City celebrates the centennial birthday of literary great and Chicago treasure Gwendolyn Brooks

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By Elaine Hegwood Bowen, M.S.J., Chicago Crusader

June 7 marks the centennial birthday of Gwendolyn Brooks, the first Black person to ever win the Pulitzer Prize® and the Illinois Poet Laureate for more than 30 years. This special date is when writers, poets, historians and musicians will pay her honor – and the public is invited to join in on the fun. “We hope all of Chicago and people across the nation take a few minutes to speak her name, read one of her poems or even write one of their own as she would have loved them to do,” said Nora Brooks Blakely, the only daughter of Gwendolyn Brooks and the president of Brooks Permissions, a licensing agency.

To honor a woman often called one of the greatest writers of the 20th century, here are three things to do on Wednesday, June 7:

Read her work: You can easily find Gwendolyn Brooks’ poetry on the Internet and in books at your local library. The most recent anthology released in Brooks’ honor is Seasons: A Gwendolyn Brooks Experience, which features thematic collections of her poetry and prose, photos, memories from family, friends, peers and mentees, and illustrations from the award-winning artist, Jan Spivey Gilchrist. Get started by visiting www.gwendolynbrooks.net.

Experience her with others:  Reserve a free seat for BrooksDay@Nite: Praise & Jubilation, an evening of 100, one-minute presentations during an energizing, fast-paced and emotionally stirring program at the Reva and David Logan Center for the Arts.  This is a celebration of Brooks’ life, her contributions to Chicago and the nation, and her continued relevance in the literary world.  The evening celebration, open to the general public, is expected to attract hundreds of poets, writers and fans of Ms. Brooks.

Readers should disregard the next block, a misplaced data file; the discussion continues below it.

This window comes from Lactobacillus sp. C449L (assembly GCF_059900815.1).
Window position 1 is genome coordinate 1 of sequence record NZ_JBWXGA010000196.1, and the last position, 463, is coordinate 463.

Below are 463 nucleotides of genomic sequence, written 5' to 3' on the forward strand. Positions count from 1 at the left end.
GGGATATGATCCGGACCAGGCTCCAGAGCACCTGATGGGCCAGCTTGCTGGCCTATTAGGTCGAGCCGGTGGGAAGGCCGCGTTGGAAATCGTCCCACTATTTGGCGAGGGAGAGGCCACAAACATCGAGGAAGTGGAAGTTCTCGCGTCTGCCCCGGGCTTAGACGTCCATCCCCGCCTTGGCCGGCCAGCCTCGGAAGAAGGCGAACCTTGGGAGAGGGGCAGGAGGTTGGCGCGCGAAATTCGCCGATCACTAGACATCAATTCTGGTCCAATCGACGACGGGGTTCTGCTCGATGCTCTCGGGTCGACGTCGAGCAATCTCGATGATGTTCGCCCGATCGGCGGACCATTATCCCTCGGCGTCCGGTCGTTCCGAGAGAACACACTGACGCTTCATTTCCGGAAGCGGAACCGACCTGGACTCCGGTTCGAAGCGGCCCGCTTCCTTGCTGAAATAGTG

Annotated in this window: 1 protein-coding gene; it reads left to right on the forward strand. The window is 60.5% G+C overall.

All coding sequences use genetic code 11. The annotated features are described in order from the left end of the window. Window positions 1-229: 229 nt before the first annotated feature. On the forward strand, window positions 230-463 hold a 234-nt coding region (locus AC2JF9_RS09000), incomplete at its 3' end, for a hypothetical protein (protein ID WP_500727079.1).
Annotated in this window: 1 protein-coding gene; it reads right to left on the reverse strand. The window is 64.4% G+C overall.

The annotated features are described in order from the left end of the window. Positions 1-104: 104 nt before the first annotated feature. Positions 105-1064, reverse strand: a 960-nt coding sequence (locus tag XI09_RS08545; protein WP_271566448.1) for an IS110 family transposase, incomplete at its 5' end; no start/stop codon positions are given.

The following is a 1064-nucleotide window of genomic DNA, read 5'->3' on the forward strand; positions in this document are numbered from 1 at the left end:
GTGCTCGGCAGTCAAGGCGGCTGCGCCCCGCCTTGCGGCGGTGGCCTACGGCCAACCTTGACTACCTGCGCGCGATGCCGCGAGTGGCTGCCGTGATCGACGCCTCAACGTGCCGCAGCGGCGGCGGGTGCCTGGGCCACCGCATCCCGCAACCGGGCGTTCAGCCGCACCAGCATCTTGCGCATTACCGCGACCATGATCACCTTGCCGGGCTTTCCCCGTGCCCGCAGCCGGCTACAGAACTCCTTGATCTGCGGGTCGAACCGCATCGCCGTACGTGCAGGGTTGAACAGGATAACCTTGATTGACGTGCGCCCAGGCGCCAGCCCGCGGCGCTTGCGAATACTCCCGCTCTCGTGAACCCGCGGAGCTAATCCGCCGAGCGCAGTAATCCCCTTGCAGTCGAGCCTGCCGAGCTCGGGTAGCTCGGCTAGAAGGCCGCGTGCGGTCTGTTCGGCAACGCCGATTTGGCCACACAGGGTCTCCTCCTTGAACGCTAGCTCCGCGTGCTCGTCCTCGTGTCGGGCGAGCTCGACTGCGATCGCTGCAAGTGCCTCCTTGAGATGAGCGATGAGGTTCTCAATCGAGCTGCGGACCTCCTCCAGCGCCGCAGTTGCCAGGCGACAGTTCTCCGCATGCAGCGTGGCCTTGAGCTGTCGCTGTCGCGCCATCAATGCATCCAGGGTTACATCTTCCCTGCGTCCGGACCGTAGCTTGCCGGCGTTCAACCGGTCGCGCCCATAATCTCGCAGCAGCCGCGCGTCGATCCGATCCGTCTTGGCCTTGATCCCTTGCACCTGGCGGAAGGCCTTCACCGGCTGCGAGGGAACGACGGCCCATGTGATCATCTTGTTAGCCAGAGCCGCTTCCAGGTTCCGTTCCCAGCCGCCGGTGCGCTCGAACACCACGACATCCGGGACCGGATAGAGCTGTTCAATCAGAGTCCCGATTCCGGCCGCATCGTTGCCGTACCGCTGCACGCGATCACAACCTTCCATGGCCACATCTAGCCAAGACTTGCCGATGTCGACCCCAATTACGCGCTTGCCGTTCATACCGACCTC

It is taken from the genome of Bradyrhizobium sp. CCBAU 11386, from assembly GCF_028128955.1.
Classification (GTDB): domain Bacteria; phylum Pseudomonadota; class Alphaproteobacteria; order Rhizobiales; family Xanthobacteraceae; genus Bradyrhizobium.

Tyehimba Jess, Haki R, Madhubuti, Maggie Brown, Kevin Coval and Angela Jackson will be among those presenting, along with other protégés, friends and family members of Ms. Brooks. The event is presented in cooperation with such organizations as the Guild Literary Complex, Brooks Permissions, Third World Press Foundation and the Poetry Foundation. It begins at 6 p.m. at the Logan Center on the University of Chicago campus, 915 E. 60th St. in Hyde Park. While tickets are free, reservations are recommended via http://brooksday.org/tickets/.

Share your interpretation:  Gather online with other fans for Gwendolyn Brooks: The International Birthday Party. Using Facebook, Twitter, Instagram and other popular sites, select a Brooks’ poem or use her work to address a theme in any art form – dance, drama, spoken word, music performances, visual art images or more. Share how she has inspired your expressionism, using the hashtags #GB100yrs and #GB100.

“My mother Gwendolyn Brooks spoke of ‘our interrupted man,’ and said that ‘we are each other’s magnitude and bond.’ We honor Ms. Brooks because of the continued relevance of her words,” said Brooks Blakely, president of Brooks Permissions.

About Brooks Permissions: Brooks Permissions was founded in 2001 as the official licensing firm for the literary works of Gwendolyn Brooks, who passed away in 2000. Brooks Permissions processes numerous requests for Ms. Brooks’ works annually, working with mainstream, educational, and independent publishers, as well as individual artists for projects ranging from literary anthologies and academic course packs to theatrical performances, multimedia projects and more. The company also offers products and programming that shed more light on the life and works of Ms. Brooks.  Brooks Permissions is committed to demonstrating the continued relevance of Ms. Brooks’ work in the 21st century and beyond.

 

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